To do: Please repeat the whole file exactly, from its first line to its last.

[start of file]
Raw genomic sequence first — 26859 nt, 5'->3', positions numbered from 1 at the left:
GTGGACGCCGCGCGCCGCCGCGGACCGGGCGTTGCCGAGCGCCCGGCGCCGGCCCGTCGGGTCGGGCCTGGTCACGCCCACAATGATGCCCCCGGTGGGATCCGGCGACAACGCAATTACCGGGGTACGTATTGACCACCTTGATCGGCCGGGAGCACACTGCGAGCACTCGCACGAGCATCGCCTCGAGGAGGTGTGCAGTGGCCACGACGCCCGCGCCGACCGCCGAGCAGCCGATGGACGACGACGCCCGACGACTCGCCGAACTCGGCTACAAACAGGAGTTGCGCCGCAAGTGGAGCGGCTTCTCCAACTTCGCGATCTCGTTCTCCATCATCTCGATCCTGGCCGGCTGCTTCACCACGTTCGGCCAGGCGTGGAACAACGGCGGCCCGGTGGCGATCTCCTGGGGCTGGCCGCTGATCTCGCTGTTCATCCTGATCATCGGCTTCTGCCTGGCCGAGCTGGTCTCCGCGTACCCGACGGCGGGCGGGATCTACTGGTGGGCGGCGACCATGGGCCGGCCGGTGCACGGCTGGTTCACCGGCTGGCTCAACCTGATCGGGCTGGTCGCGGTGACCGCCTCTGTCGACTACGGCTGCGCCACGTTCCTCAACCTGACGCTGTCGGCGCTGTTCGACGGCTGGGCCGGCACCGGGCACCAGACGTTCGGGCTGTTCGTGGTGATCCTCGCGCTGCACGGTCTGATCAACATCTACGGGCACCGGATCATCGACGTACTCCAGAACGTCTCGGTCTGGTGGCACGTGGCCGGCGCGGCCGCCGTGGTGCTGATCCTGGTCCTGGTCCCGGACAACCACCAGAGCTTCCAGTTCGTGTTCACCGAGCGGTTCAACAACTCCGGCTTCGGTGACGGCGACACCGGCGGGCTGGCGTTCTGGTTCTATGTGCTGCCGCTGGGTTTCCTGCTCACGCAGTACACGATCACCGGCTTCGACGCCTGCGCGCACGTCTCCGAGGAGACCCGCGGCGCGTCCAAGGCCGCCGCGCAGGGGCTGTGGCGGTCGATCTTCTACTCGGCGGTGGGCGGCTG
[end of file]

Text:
Raw genomic sequence first — 26859 nt, 5'->3', positions numbered from 1 at the left:
GTGGACGCCGCGCGCCGCCGCGGACCGGGCGTTGCCGAGCGCCCGGCGCCGGCCCGTCGGGTCGGGCCTGGTCACGCCCACAATGATGCCCCCGGTGGGATCCGGCGACAACGCAATTACCGGGGTACGTATTGACCACCTTGATCGGCCGGGAGCACACTGCGAGCACTCGCACGAGCATCGCCTCGAGGAGGTGTGCAGTGGCCACGACGCCCGCGCCGACCGCCGAGCAGCCGATGGACGACGACGCCCGACGACTCGCCGAACTCGGCTACAAACAGGAGTTGCGCCGCAAGTGGAGCGGCTTCTCCAACTTCGCGATCTCGTTCTCCATCATCTCGATCCTGGCCGGCTGCTTCACCACGTTCGGCCAGGCGTGGAACAACGGCGGCCCGGTGGCGATCTCCTGGGGCTGGCCGCTGATCTCGCTGTTCATCCTGATCATCGGCTTCTGCCTGGCCGAGCTGGTCTCCGCGTACCCGACGGCGGGCGGGATCTACTGGTGGGCGGCGACCATGGGCCGGCCGGTGCACGGCTGGTTCACCGGCTGGCTCAACCTGATCGGGCTGGTCGCGGTGACCGCCTCTGTCGACTACGGCTGCGCCACGTTCCTCAACCTGACGCTGTCGGCGCTGTTCGACGGCTGGGCCGGCACCGGGCACCAGACGTTCGGGCTGTTCGTGGTGATCCTCGCGCTGCACGGTCTGATCAACATCTACGGGCACCGGATCATCGACGTACTCCAGAACGTCTCGGTCTGGTGGCACGTGGCCGGCGCGGCCGCCGTGGTGCTGATCCTGGTCCTGGTCCCGGACAACCACCAGAGCTTCCAGTTCGTGTTCACCGAGCGGTTCAACAACTCCGGCTTCGGTGACGGCGACACCGGCGGGCTGGCGTTCTGGTTCTATGTGCTGCCGCTGGGTTTCCTGCTCACGCAGTACACGATCACCGGCTTCGACGCCTGCGCGCACGTCTCCGAGGAGACCCGCGGCGCGTCCAAGGCCGCCGCGCAGGGGCTGTGGCGGTCGATCTTCTACTCGGCGGTGGGCGGCTG